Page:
I assumed that people knew that you had to add organic material in order to get the TCEC Total Cation Exchange ?. It is the process of having added and continuing to add it that builds the soil food web. This means that your soil can absorb the minerals that are added. I read Steve Solomon's book, "The Intelligent Gardener" and some other soil science materials. The minerals won't just flush down to the water table if you have humus, organic material and a soil food web, but that doesn't mean you have the minerals. Yes, Dillon, mine were pelletized, so it comes in slowly. Also, I added some and then added some the next year, so as to not shock the soil food web. Elaine Ingham is making a controversial statement when she says it doesn't matter. Many scientists disagree with her. She started soil food web, inc., but I believe that now she is chief scientist at Rodale, Organic Gardening magazine publishers in PA.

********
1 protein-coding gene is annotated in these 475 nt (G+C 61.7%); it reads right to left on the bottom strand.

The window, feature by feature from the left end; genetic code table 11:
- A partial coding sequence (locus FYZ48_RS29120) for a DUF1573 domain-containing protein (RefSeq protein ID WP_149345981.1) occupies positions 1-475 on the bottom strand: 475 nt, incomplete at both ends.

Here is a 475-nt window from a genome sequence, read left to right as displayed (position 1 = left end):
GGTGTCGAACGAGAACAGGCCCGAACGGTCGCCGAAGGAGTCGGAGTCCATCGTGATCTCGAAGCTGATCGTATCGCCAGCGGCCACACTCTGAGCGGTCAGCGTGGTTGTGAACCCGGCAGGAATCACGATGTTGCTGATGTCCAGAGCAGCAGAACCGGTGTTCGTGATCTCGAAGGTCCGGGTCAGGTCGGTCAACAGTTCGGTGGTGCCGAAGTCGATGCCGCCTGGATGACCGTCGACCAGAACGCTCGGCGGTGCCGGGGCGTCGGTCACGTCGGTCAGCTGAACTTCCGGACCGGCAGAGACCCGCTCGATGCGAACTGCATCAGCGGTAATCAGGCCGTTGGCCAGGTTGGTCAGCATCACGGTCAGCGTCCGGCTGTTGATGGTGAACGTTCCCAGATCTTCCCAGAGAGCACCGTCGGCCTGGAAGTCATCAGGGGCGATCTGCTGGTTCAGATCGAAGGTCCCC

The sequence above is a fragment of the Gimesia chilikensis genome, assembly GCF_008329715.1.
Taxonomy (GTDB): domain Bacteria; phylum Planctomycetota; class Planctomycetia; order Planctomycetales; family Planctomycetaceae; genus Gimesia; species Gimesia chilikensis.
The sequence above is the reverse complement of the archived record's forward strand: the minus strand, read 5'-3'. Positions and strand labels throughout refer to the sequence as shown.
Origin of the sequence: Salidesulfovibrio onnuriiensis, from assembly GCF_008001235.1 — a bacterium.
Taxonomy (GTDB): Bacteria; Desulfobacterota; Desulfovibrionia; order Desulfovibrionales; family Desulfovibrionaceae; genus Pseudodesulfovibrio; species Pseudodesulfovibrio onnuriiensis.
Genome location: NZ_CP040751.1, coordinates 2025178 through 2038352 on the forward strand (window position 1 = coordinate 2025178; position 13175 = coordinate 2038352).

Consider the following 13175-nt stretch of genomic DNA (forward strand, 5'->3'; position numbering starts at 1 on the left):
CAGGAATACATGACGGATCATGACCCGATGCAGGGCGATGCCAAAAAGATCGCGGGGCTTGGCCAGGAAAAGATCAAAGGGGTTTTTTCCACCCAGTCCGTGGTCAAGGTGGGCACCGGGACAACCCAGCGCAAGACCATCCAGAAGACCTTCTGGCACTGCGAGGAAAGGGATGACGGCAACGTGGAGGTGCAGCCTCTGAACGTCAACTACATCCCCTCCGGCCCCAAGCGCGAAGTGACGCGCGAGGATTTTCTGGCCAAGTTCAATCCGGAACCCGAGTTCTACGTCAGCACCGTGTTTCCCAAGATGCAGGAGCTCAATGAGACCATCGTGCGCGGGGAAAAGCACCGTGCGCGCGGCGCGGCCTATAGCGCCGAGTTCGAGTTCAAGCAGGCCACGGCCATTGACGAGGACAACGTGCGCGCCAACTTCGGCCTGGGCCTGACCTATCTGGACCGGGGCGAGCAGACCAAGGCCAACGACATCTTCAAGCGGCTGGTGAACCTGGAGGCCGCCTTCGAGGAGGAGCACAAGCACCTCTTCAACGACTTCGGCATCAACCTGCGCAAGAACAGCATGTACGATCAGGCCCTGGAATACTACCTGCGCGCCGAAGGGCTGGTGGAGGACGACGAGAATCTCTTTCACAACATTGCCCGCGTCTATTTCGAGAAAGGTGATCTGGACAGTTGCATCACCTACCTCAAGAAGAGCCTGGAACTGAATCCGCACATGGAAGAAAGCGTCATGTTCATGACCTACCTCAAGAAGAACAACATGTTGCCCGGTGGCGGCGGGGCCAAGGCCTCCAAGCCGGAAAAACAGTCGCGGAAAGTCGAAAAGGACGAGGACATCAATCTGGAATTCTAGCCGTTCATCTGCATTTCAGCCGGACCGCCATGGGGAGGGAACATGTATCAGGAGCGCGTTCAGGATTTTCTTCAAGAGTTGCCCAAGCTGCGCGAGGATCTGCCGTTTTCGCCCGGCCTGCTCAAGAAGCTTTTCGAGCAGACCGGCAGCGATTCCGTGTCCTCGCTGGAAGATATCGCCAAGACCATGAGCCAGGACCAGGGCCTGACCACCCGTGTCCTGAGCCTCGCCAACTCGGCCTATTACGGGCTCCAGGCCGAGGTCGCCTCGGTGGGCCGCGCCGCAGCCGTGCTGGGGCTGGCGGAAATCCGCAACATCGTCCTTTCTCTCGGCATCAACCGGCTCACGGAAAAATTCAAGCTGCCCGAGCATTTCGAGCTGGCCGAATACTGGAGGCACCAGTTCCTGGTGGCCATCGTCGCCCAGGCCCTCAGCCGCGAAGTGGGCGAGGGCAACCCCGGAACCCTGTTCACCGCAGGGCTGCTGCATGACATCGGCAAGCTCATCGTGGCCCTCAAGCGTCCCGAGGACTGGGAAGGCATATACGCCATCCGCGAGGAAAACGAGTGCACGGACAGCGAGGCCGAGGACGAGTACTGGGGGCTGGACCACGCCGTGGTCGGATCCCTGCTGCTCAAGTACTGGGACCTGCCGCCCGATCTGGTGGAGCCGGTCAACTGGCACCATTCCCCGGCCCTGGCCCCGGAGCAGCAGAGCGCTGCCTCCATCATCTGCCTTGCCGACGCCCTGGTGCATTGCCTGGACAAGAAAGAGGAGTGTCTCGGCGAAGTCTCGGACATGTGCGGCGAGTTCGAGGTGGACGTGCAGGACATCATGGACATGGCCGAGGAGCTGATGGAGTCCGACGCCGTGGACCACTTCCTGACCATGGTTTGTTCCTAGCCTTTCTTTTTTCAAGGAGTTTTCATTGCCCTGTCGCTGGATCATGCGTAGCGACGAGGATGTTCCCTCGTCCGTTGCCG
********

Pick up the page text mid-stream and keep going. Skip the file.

I don't till because I know it's bad for the soil food web and the mycorrhizal fungi. I spread it out in the fall and cover it with yearly wood chips. Oyster shells are good for avoiding the worst forms of severe calcium deficiency, but they are so slow that you will have sufficient calcium for your grand children. That's not my goal. I am working on mineral balance, ph balance, humus, and soil food web all at the same time, trying to develop all of them. It doesn't make sense to me to say wait ten years until you have perfect humus in your soil. Then you can start on one of the others. I can't wait that long.